Levi Jeans, yup! Sat in a bath of water with em on โœ…
    Levi jacket โœ… my denim period.
    Wrangler (cord) jacket โœ… top button only fastened, naturally
    Evaprest trousers, various colours โœ…
    Flared โ€˜loonsโ€™ with tie died 3 button vests โœŒ๐ŸปWith hair of appropriate required length obviously. โœ…
    3/4 length leather coat that i practically lived in โœ… well until the night that I left it on the back seat of my car at night school. On returning to said vehicle, one smashed window, one missing coat!
    I also loved 3 piece suits, you just canโ€™t beat a waistcoat ๐Ÿ‘๐Ÿป
    I still wear โ€˜jeansโ€™ only these days they are usually from M&S ๐Ÿ˜‚๐Ÿ˜‚

    Liked by 1 person

    1. That’s a cracking list, Gordon. And you confessed to Loons! Brave man. I never went through the tie-dyed long hair period, and I haven’t had a pair of jeans since some black Levi 501s, in the early 90s.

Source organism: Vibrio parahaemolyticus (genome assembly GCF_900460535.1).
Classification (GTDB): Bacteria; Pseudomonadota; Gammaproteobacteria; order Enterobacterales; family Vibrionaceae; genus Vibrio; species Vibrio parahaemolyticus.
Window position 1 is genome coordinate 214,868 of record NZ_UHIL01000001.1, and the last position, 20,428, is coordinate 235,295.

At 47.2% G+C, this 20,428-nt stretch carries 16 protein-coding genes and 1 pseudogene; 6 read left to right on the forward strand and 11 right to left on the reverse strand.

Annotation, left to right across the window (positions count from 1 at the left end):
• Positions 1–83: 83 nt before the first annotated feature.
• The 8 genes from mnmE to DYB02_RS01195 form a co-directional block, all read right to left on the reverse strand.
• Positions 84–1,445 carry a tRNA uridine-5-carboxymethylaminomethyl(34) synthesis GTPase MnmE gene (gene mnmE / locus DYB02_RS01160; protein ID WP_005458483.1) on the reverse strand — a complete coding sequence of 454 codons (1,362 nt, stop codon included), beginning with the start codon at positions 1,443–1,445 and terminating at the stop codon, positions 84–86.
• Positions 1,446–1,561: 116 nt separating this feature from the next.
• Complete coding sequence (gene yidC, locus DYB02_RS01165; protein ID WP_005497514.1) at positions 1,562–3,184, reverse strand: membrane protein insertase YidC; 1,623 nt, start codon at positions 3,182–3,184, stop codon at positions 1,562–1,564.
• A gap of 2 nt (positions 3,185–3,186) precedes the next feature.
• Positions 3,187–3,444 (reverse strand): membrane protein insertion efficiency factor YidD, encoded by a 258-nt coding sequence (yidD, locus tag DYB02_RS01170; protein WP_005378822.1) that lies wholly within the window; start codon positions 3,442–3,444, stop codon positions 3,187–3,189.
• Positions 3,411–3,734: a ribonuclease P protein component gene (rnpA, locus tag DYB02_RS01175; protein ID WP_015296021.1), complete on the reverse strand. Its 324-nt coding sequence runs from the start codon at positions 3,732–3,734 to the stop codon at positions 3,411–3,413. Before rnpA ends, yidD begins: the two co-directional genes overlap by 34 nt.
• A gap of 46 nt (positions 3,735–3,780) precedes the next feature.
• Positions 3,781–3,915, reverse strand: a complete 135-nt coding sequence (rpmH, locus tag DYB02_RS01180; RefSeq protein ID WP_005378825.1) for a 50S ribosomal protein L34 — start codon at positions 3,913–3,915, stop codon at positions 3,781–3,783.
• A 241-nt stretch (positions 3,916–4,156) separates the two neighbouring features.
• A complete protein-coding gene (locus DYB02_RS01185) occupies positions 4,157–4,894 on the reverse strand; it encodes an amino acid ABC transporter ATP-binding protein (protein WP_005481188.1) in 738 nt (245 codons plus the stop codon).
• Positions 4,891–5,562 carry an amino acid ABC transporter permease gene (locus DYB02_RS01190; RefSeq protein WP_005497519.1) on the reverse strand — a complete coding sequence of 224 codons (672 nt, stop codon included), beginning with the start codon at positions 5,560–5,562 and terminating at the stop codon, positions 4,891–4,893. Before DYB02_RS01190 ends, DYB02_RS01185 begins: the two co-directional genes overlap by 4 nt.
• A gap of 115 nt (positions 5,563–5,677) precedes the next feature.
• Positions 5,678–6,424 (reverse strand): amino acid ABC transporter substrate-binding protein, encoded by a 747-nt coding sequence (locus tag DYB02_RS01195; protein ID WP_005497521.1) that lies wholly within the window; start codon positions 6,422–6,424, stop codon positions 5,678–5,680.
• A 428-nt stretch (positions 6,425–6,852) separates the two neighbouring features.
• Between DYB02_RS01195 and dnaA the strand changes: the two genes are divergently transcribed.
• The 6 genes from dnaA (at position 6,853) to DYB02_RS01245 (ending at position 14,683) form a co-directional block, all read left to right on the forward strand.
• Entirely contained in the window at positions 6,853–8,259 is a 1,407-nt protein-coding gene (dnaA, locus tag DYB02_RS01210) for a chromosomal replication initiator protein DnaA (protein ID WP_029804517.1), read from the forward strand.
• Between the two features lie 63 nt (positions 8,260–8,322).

I do confess to wearing some Farah trousers in the late 70s though! ๐Ÿ™‚
      Best wishes, Pete.

      Like

  4. Oh you have bought back some memories here Pete.I remember you always looked dapper at any function at Lotts road.
    My only real slave to fashion moment was the trend to lay in a full bath with new Levi jeans on…. why did I do that !, only remember getting out with cold and very blue legs.
    I’m so pleased nowmy preferred choice is the tramping / walking light weight trouser.

    Liked by 1 person